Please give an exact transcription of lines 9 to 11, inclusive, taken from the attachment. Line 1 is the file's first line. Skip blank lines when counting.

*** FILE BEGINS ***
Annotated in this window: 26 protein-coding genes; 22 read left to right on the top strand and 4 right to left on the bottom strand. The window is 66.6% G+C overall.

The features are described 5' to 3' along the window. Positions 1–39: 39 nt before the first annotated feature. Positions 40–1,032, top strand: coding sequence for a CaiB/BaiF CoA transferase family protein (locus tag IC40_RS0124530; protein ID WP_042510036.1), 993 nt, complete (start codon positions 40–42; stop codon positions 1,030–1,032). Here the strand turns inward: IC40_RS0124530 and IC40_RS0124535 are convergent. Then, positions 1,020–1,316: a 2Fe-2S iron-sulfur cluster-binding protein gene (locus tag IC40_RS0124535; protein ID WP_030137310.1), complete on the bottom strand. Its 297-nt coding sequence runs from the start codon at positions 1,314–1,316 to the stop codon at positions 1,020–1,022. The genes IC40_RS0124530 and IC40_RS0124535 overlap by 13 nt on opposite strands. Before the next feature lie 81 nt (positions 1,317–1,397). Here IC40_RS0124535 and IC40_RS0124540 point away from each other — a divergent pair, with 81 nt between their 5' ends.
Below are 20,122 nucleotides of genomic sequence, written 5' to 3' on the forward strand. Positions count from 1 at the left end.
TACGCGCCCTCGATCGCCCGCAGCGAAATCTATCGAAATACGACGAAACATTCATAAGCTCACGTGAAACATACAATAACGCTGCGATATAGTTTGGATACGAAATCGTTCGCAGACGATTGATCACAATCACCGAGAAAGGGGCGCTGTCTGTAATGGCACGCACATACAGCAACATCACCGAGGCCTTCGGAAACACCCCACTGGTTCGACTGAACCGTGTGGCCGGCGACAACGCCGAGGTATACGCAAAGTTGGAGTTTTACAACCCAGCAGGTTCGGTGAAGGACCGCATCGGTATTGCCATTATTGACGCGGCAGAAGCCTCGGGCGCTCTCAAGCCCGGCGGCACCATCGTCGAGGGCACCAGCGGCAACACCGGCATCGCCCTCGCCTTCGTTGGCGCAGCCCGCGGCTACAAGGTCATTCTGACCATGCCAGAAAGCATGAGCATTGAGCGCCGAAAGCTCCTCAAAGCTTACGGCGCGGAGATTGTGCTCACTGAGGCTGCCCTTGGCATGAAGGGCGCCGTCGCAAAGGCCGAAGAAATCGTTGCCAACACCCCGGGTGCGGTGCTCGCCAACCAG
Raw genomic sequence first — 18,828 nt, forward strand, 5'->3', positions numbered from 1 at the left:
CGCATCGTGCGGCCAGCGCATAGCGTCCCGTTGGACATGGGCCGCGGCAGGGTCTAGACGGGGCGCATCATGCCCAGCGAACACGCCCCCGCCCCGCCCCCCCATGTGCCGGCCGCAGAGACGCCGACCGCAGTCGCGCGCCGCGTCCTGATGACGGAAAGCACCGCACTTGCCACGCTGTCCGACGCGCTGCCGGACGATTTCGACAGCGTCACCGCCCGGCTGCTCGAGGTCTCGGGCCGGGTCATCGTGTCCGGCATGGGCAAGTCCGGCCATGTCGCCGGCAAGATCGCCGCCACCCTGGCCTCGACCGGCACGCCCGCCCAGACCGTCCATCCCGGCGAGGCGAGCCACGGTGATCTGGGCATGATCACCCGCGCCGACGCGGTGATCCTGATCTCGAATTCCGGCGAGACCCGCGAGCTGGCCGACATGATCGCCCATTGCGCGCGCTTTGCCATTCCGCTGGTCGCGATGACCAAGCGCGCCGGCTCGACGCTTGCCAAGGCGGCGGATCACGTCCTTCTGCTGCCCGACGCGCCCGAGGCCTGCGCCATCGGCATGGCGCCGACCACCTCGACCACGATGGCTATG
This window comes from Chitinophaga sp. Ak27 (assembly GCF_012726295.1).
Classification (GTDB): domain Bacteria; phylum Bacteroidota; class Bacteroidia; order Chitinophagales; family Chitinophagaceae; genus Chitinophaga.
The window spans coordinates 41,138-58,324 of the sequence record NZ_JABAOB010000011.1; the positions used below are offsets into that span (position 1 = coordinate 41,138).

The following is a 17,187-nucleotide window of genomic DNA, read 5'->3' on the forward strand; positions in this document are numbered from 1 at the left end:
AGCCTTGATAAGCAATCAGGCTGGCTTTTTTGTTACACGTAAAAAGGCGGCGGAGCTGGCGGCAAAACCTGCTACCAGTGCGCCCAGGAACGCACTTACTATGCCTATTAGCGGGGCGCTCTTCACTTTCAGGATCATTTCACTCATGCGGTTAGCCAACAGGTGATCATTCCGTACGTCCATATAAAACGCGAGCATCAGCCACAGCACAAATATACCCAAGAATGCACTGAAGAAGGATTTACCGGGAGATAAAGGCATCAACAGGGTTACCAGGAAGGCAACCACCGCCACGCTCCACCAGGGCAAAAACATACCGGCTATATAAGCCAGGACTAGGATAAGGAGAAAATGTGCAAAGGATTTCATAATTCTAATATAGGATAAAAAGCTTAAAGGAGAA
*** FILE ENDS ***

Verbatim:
The window spans coordinates 41,138-58,324 of the sequence record NZ_JABAOB010000011.1; the positions used below are offsets into that span (position 1 = coordinate 41,138).

The following is a 17,187-nucleotide window of genomic DNA, read 5'->3' on the forward strand; positions in this document are numbered from 1 at the left end:
AGCCTTGATAAGCAATCAGGCTGGCTTTTTTGTTACACGTAAAAAGGCGGCGGAGCTGGCGGCAAAACCTGCTACCAGTGCGCCCAGGAACGCACTTACTATGCCTATTAGCGGGGCGCTCTTCACTTTCAGGATCATTTCACTCATGCGGTTAGCCAACAGGTGATCATTCCGTACGTCCATATAAAACGCGAGCATCAGCCACAGCACAAATATACCCAAGAATGCACTGAAGAAGGATTTACCGGGAGATAAAGGCATCAACAGGGTTACCAGGAAGGCAACCACCGCCACGCTCCACCAGGGCAAAAACATACCGGCTATATAAGCCAGGACTAGGATAAGGAGAAAATGTGCAAAGGATTTCATAATTCTAATATAGGATAAAAAGCTTAAAGGAGAA